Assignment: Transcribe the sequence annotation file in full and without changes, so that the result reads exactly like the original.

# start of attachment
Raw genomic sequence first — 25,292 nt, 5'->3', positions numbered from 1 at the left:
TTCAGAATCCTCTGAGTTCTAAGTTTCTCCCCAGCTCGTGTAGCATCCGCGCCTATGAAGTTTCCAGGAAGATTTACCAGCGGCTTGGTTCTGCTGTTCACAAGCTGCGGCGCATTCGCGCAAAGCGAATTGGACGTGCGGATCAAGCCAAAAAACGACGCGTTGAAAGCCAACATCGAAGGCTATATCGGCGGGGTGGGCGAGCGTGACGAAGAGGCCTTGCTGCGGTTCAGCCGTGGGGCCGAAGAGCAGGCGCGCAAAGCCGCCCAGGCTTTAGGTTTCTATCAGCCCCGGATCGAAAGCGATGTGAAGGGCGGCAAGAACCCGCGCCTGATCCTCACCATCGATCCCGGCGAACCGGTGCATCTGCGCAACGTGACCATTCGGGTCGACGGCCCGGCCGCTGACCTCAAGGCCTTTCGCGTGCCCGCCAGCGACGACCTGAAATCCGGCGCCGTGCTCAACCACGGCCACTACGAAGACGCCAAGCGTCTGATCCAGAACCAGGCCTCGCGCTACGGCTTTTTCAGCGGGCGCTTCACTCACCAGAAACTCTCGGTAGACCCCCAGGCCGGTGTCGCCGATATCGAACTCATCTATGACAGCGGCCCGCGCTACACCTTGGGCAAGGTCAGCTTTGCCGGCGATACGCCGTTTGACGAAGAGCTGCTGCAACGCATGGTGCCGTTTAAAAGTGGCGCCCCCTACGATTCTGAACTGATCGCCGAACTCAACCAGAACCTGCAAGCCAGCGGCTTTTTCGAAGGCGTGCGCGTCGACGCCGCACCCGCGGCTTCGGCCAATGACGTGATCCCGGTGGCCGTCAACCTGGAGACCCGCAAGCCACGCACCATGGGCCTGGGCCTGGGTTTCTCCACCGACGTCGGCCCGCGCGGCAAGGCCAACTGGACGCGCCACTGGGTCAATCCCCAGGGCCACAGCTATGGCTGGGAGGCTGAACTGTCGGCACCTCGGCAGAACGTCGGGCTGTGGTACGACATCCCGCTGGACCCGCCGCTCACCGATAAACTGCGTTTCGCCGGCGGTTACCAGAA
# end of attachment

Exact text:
Raw genomic sequence first — 25,292 nt, 5'->3', positions numbered from 1 at the left:
TTCAGAATCCTCTGAGTTCTAAGTTTCTCCCCAGCTCGTGTAGCATCCGCGCCTATGAAGTTTCCAGGAAGATTTACCAGCGGCTTGGTTCTGCTGTTCACAAGCTGCGGCGCATTCGCGCAAAGCGAATTGGACGTGCGGATCAAGCCAAAAAACGACGCGTTGAAAGCCAACATCGAAGGCTATATCGGCGGGGTGGGCGAGCGTGACGAAGAGGCCTTGCTGCGGTTCAGCCGTGGGGCCGAAGAGCAGGCGCGCAAAGCCGCCCAGGCTTTAGGTTTCTATCAGCCCCGGATCGAAAGCGATGTGAAGGGCGGCAAGAACCCGCGCCTGATCCTCACCATCGATCCCGGCGAACCGGTGCATCTGCGCAACGTGACCATTCGGGTCGACGGCCCGGCCGCTGACCTCAAGGCCTTTCGCGTGCCCGCCAGCGACGACCTGAAATCCGGCGCCGTGCTCAACCACGGCCACTACGAAGACGCCAAGCGTCTGATCCAGAACCAGGCCTCGCGCTACGGCTTTTTCAGCGGGCGCTTCACTCACCAGAAACTCTCGGTAGACCCCCAGGCCGGTGTCGCCGATATCGAACTCATCTATGACAGCGGCCCGCGCTACACCTTGGGCAAGGTCAGCTTTGCCGGCGATACGCCGTTTGACGAAGAGCTGCTGCAACGCATGGTGCCGTTTAAAAGTGGCGCCCCCTACGATTCTGAACTGATCGCCGAACTCAACCAGAACCTGCAAGCCAGCGGCTTTTTCGAAGGCGTGCGCGTCGACGCCGCACCCGCGGCTTCGGCCAATGACGTGATCCCGGTGGCCGTCAACCTGGAGACCCGCAAGCCACGCACCATGGGCCTGGGCCTGGGTTTCTCCACCGACGTCGGCCCGCGCGGCAAGGCCAACTGGACGCGCCACTGGGTCAATCCCCAGGGCCACAGCTATGGCTGGGAGGCTGAACTGTCGGCACCTCGGCAGAACGTCGGGCTGTGGTACGACATCCCGCTGGACCCGCCGCTCACCGATAAACTGCGTTTCGCCGGCGGTTACCAGAA